Henry Ellis registered for the World War I draft in Nash County, N.C, in 1917. Per his registration card, he was born 10 November 1895 in Wilson County; lived at Route 2, Bailey; was a tenant farmer for Elijah Griffin; and was single. He signed his card in a neat, well-practiced hand: “Henry T. Ellis.”

In the 1920 census of Taylor township, Wilson County: farmer Mary Howard, 52, widow; son Charlie Ellis, 17; and sister Luginer Colman, 45, widow.

Mary J. Howard died 20 June 1936 in Wilson township, Wilson County. Per her death certificate, she was the widow of Manuel Howard; was 65 years old; and was born in Wilson County to Martin Locus and Louisa Brantley. Gray Ellis was informant.

Henry T. Ellis, then, was the son of Warren Ellis and Mary Jane Locus Ellis and stepson of Manuel Howard. He was descended (or connected) on his mother’s side from several free families of color with deep roots in the area of western Wilson County — Locuses, Brantleys, Eatmons, Howards — and on his father’s from Hilliard and Faribee Ellis, a formerly enslaved couple who established a prosperous farm in the New Hope area shortly after the Civil War.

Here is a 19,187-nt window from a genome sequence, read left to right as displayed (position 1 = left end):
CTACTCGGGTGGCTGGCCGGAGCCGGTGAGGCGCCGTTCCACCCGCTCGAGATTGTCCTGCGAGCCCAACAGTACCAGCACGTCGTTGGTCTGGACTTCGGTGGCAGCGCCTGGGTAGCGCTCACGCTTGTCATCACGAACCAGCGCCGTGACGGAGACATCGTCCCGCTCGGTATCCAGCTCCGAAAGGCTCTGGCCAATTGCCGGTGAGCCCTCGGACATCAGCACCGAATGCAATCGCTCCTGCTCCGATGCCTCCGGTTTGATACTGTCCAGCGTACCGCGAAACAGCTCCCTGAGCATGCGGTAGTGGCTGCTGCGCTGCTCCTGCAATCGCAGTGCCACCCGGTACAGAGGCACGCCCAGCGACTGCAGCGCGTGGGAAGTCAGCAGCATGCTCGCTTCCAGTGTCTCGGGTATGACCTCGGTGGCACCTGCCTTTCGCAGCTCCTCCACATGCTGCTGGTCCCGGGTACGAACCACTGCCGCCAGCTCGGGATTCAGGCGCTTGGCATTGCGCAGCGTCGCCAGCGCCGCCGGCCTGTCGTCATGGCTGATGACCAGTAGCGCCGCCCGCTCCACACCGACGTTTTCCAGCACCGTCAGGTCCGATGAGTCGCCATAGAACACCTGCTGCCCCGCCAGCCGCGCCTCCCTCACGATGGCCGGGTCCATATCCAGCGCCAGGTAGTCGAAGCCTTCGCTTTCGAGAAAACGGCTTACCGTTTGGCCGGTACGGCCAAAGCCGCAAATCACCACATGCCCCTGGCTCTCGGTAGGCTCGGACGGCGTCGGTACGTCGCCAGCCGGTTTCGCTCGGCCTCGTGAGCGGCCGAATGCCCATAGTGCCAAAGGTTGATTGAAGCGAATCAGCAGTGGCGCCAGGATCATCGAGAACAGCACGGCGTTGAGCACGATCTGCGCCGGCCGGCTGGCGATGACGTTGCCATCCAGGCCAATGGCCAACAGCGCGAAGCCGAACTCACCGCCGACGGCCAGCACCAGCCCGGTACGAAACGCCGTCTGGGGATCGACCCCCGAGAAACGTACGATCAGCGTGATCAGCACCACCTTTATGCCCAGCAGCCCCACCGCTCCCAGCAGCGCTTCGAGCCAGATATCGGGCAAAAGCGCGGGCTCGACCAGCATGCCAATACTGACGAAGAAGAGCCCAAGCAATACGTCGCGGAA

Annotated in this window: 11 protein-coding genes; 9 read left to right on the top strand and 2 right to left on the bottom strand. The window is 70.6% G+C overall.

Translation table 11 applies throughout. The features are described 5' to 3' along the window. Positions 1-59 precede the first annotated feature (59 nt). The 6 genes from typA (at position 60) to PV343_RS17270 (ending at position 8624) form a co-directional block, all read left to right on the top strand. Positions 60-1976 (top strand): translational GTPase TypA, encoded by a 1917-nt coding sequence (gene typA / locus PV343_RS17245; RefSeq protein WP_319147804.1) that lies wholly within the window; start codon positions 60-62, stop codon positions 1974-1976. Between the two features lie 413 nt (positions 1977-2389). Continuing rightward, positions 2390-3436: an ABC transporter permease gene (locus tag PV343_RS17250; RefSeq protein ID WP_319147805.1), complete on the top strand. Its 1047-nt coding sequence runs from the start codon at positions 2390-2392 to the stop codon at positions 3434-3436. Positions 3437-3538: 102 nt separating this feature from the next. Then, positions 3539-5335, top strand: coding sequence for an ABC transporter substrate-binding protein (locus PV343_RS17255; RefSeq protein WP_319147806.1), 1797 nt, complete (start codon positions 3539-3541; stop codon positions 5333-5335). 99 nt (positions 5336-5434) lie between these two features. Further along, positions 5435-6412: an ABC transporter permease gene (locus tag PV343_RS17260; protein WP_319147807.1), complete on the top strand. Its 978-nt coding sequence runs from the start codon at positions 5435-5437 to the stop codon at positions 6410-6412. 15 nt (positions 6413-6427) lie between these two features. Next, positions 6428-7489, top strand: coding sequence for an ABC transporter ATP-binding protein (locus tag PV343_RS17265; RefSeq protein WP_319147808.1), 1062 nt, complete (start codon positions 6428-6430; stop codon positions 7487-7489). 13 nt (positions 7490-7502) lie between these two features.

I have seen no evidence that Ellis’ body was returned to Wilson County for burial. His parents, grandparents, and siblings are buried in Hilliard Ellis cemetery, but there is no marked grave for him there.

Memorial Day celebration at Rountree Cemetery.

Wilson Daily Times, 27 May 1932.

On Memorial Day 1932, Henry Ellis Post #17 of the American Legion led a group in a march from post headquarters to Rountree Cemetery [which was probably actually Odd Fellows or Vick Cemetery.] There, they held a program that “includes song services and public speaking at which special tribute will be paid to the soldiers of all wars who sleep in Roundtree’s cemetery.

[Note: Via Lane Street Project, I had hoped to be able to arrange a ceremony with Post #17 for this Memorial Day. Perhaps in 2022.]